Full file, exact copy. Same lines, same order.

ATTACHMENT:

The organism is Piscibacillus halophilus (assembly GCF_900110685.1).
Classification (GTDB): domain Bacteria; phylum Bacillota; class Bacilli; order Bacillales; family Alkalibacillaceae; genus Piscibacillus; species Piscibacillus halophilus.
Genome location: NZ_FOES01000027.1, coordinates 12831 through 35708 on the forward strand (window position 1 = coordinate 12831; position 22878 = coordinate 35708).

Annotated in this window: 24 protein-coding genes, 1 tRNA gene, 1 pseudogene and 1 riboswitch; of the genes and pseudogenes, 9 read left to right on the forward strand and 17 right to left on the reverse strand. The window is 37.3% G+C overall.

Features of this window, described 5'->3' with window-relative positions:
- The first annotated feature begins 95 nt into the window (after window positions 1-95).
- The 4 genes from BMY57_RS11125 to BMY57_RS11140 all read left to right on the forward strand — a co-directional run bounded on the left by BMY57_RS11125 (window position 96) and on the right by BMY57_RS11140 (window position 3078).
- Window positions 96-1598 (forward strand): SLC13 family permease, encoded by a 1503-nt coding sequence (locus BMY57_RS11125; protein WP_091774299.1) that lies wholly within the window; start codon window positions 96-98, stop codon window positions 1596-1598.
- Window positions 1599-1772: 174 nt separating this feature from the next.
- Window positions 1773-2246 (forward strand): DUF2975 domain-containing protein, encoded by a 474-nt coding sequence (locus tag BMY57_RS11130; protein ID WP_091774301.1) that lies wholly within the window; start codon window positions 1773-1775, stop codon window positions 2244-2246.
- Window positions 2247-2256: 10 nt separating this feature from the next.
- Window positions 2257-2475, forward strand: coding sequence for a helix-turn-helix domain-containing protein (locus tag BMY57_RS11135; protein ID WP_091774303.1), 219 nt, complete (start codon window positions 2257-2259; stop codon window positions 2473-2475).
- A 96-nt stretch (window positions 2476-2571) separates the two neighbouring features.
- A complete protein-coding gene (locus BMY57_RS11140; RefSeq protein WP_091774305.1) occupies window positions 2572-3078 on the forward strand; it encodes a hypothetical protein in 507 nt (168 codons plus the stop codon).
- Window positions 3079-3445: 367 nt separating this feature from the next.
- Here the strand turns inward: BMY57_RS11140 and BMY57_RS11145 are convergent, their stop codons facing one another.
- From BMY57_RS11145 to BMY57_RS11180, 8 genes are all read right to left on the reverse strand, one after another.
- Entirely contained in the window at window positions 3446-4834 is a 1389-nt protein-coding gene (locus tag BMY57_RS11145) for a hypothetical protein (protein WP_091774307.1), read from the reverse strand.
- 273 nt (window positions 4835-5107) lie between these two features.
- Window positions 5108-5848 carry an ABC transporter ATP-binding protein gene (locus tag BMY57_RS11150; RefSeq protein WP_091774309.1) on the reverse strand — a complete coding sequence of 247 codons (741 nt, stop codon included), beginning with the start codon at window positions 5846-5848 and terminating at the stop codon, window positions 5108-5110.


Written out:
The organism is Piscibacillus halophilus (assembly GCF_900110685.1).
Classification (GTDB): domain Bacteria; phylum Bacillota; class Bacilli; order Bacillales; family Alkalibacillaceae; genus Piscibacillus; species Piscibacillus halophilus.
Genome location: NZ_FOES01000027.1, coordinates 12831 through 35708 on the forward strand (window position 1 = coordinate 12831; position 22878 = coordinate 35708).

Annotated in this window: 24 protein-coding genes, 1 tRNA gene, 1 pseudogene and 1 riboswitch; of the genes and pseudogenes, 9 read left to right on the forward strand and 17 right to left on the reverse strand. The window is 37.3% G+C overall.

Features of this window, described 5'->3' with window-relative positions:
- The first annotated feature begins 95 nt into the window (after window positions 1-95).
- The 4 genes from BMY57_RS11125 to BMY57_RS11140 all read left to right on the forward strand — a co-directional run bounded on the left by BMY57_RS11125 (window position 96) and on the right by BMY57_RS11140 (window position 3078).
- Window positions 96-1598 (forward strand): SLC13 family permease, encoded by a 1503-nt coding sequence (locus BMY57_RS11125; protein WP_091774299.1) that lies wholly within the window; start codon window positions 96-98, stop codon window positions 1596-1598.
- Window positions 1599-1772: 174 nt separating this feature from the next.
- Window positions 1773-2246 (forward strand): DUF2975 domain-containing protein, encoded by a 474-nt coding sequence (locus tag BMY57_RS11130; protein ID WP_091774301.1) that lies wholly within the window; start codon window positions 1773-1775, stop codon window positions 2244-2246.
- Window positions 2247-2256: 10 nt separating this feature from the next.
- Window positions 2257-2475, forward strand: coding sequence for a helix-turn-helix domain-containing protein (locus tag BMY57_RS11135; protein ID WP_091774303.1), 219 nt, complete (start codon window positions 2257-2259; stop codon window positions 2473-2475).
- A 96-nt stretch (window positions 2476-2571) separates the two neighbouring features.
- A complete protein-coding gene (locus BMY57_RS11140; RefSeq protein WP_091774305.1) occupies window positions 2572-3078 on the forward strand; it encodes a hypothetical protein in 507 nt (168 codons plus the stop codon).
- Window positions 3079-3445: 367 nt separating this feature from the next.
- Here the strand turns inward: BMY57_RS11140 and BMY57_RS11145 are convergent, their stop codons facing one another.
- From BMY57_RS11145 to BMY57_RS11180, 8 genes are all read right to left on the reverse strand, one after another.
- Entirely contained in the window at window positions 3446-4834 is a 1389-nt protein-coding gene (locus tag BMY57_RS11145) for a hypothetical protein (protein WP_091774307.1), read from the reverse strand.
- 273 nt (window positions 4835-5107) lie between these two features.
- Window positions 5108-5848 carry an ABC transporter ATP-binding protein gene (locus tag BMY57_RS11150; RefSeq protein WP_091774309.1) on the reverse strand — a complete coding sequence of 247 codons (741 nt, stop codon included), beginning with the start codon at window positions 5846-5848 and terminating at the stop codon, window positions 5108-5110.